Herman Timberg was born April 18, 1891. While a teen he appeared in Gus Edwards's teenage acting troupe, "School Girls and School Boys" performing the one-act sketch comedy Primary No. 23. An unnamed critic noted that Timberg "caught exactly the flavor of the traditional Hebrew comedian...He was there with the inevitable parodies, which received the usual applause." When the show played in Chicago in 1907, a critic noted "Herman Timberg in a Hebrew boy character displayed genuine talent that promises to place him among the coming comedians." This was confirmed by another critic who caught the group on tour at the Alhambra Theatre in Los Angeles: "Herman Timberg is the bright particular star of the little company. The boy has developed into a real comedian, and is a great little worker, just busy all the time. His first-rate singing voice, clever dancing and natural comedy ability gives him a wide scope. Timberg never tires." Each season the Gus Edwards troop was retooled based on the talents of who was in the group at the time. By 1911, Timberg had achieved the distinction of being able to sing a solo song, "Love Me to a Yiddsha Melody."
Timberg's first solo attempt came in 1912 but was not received well. The reviewer wrote that the initial song followed by a five-minute monologue was ineffective, and suggested he drop the Jewish impersonation in favor of a characterization that could stand for "any foolish kid."
The following year Timberg married Hazel Rosebloom. In addition to announcing his wedding, Variety said that Timberg was to star in a play, Davy's Debut by Joe LeBrandt (the play was never produced).
Over the course of his varied career Timberg appeared in many vaudeville acts. A 1919 notice advertises Chicken Chow Mein being produced by Timberg and playing in Brighton Beach the week of August 18, with an opening scheduled at the Palace Theatre for September 1, 1919.
Beginning at least in 1920, Timberg often teamed with other performers. In 1920 he was performing "Little Bits" at the Palace, a sixteen-minute long skit with his sister Hattie Darling. A critic related that both played violins and both danced—Herman to a Russian step and Hattie to a waltz. This was followed by Herman doing a single dance, then both singing an interrupted duet, followed by imitations. One critic concluded that the act was too much to function as the penultimate number of the evening. By the time the act moved to the Brighton Theatre, another critic complimented Timberg calling him a "versatile artist, doing many things, and doing them well." This critic still complained of the Yiddish accent but was happy that no Yiddish phrases were used, noting that the imitations included portrayals of Al Jolson, Lew Fields, and George M. Cohan.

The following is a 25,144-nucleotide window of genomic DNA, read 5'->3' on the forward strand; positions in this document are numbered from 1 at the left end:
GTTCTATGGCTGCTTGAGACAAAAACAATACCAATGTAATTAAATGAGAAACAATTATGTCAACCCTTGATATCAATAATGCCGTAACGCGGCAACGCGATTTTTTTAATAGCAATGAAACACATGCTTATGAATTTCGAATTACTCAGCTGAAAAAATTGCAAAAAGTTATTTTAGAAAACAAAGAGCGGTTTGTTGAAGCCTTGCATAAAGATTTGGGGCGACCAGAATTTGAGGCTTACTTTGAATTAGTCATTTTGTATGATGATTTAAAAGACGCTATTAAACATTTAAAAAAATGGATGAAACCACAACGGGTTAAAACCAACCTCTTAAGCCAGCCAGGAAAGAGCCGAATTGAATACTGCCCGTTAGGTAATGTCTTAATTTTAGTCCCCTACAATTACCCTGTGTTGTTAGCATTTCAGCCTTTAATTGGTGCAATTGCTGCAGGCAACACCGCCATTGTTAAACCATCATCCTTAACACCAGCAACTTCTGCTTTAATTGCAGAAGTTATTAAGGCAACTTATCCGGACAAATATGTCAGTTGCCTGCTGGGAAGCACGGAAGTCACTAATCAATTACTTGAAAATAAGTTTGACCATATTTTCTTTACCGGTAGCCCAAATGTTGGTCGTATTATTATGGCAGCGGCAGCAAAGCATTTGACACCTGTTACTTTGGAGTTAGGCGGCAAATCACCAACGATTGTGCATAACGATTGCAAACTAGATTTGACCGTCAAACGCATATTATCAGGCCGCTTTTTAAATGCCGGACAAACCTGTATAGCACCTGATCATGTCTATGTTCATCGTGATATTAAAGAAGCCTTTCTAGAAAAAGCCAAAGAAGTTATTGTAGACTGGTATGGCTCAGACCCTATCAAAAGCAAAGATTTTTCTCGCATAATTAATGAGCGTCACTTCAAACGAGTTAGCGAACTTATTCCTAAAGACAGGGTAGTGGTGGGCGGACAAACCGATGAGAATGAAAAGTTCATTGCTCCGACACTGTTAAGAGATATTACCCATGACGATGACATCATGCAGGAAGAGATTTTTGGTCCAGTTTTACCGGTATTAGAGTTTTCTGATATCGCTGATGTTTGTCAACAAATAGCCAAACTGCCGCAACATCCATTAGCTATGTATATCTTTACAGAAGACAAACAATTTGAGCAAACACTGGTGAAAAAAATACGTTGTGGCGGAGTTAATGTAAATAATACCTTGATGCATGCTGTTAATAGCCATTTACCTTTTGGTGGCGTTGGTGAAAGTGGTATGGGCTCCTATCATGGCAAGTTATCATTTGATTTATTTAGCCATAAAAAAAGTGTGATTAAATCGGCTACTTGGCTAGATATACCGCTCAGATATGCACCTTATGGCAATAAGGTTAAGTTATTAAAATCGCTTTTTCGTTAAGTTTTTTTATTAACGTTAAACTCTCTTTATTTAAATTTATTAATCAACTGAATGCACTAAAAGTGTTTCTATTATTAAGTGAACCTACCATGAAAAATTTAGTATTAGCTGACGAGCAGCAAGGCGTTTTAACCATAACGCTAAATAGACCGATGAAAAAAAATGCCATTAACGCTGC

By 1922 he had founded the "Herman Timberg Producing Company" whose purpose was to provide financial support in return for a portion of Timberg's profits. That year he was sued by the Company whose backers included "Garry" Herrmann (a baseball magnate), Sol Gilsey, and others from Cincinnati. They asked for an accounting of receipts from his show Tick-Tack-Toe and for $40,000 which they had advanced him. As announced in Billboard, an "amicable settlement [was] expected." The He was performing in Cleveland by mid-April 1923. By May, he was back in New York City, appearing at Loew's State Theatre in New York again with his sister Hattie Darling, this time also with his brother Sammy. By 1924 his popularity was such that Variety was able to report that "...his comedy dances were so vociferously encored they would not allow [him] to continue with the violin."
The fall of 1929 was a significant time for Timberg. It was announced that rehearsals would begin on September 19 for his show Take It Easy written by Timberg with music composed by his brother Sammy Timberg. The show was announced to have tryouts in Brooklyn and Newark, and "may open on Broadway late next month" (that is, October). The Brooklyn Eagle announced that the show would play for one week commencing October 20, 1929. Notably, the announcement mentioned that the entire show would be broadcast over station WLTH. The Broadway production apparently never came to pass, probably due in part to the Wall Street Crash of 1929. Timberg reportedly had saved a great deal of money from stage appearances that was lost in the Crash. His subsequent career was marked by the continuation of his varied activities orbiting around performing (now usually with comic foils), writing, and occasionally producing.